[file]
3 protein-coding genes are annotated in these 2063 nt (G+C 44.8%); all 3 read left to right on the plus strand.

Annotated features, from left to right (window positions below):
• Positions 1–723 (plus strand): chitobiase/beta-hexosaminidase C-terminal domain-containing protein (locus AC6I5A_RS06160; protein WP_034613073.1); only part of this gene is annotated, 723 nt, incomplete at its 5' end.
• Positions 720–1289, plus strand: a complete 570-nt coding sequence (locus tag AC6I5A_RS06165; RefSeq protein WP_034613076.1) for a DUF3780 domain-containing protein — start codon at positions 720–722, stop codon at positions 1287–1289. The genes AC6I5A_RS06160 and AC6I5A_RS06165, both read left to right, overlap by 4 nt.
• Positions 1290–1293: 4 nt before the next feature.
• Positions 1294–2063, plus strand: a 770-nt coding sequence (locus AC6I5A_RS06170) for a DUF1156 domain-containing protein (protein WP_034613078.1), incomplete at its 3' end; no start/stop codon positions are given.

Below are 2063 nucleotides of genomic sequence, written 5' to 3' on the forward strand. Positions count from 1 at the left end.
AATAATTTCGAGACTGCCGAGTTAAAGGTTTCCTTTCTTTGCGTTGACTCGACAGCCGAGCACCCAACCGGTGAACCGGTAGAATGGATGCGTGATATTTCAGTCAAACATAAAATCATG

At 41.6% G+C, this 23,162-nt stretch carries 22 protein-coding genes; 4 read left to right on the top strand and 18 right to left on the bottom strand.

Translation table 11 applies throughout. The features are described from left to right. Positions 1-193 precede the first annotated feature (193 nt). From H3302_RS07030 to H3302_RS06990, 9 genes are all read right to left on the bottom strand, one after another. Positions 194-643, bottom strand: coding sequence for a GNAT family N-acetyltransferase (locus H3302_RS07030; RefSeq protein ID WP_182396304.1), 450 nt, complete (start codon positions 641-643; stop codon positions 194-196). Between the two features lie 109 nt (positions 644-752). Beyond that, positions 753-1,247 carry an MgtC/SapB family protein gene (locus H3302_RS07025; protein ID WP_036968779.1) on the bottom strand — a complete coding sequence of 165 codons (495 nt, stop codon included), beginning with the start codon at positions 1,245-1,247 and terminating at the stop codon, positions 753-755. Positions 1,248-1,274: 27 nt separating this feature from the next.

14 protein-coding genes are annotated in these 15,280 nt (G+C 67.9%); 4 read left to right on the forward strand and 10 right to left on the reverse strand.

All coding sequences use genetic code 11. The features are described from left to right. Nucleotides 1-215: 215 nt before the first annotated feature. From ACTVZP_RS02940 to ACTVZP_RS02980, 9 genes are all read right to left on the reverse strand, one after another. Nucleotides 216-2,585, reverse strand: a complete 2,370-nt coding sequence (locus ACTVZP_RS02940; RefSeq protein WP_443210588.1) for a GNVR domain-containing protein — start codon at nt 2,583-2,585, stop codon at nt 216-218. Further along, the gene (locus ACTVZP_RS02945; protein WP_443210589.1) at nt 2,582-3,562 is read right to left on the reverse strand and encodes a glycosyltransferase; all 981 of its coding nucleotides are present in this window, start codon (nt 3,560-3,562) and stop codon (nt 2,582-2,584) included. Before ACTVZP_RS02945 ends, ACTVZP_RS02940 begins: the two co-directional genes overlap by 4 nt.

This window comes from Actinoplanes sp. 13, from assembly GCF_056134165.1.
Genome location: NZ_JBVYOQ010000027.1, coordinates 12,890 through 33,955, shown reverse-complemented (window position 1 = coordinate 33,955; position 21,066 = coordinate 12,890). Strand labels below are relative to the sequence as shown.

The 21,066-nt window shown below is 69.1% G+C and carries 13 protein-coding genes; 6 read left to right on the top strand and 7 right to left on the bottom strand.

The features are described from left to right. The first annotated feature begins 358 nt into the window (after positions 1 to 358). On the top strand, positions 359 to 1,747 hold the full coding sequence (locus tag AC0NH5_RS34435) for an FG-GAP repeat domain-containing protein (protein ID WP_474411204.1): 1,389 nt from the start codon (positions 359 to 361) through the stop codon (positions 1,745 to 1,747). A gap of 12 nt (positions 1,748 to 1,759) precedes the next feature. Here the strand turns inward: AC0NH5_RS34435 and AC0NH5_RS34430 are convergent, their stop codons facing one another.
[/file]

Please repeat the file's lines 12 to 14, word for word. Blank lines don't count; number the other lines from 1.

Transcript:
All coding sequences use genetic code 11. The features are described from left to right. Nucleotides 1-215: 215 nt before the first annotated feature. From ACTVZP_RS02940 to ACTVZP_RS02980, 9 genes are all read right to left on the reverse strand, one after another. Nucleotides 216-2,585, reverse strand: a complete 2,370-nt coding sequence (locus ACTVZP_RS02940; RefSeq protein WP_443210588.1) for a GNVR domain-containing protein — start codon at nt 2,583-2,585, stop codon at nt 216-218. Further along, the gene (locus ACTVZP_RS02945; protein WP_443210589.1) at nt 2,582-3,562 is read right to left on the reverse strand and encodes a glycosyltransferase; all 981 of its coding nucleotides are present in this window, start codon (nt 3,560-3,562) and stop codon (nt 2,582-2,584) included. Before ACTVZP_RS02945 ends, ACTVZP_RS02940 begins: the two co-directional genes overlap by 4 nt.

This window comes from Actinoplanes sp. 13, from assembly GCF_056134165.1.
Genome location: NZ_JBVYOQ010000027.1, coordinates 12,890 through 33,955, shown reverse-complemented (window position 1 = coordinate 33,955; position 21,066 = coordinate 12,890). Strand labels below are relative to the sequence as shown.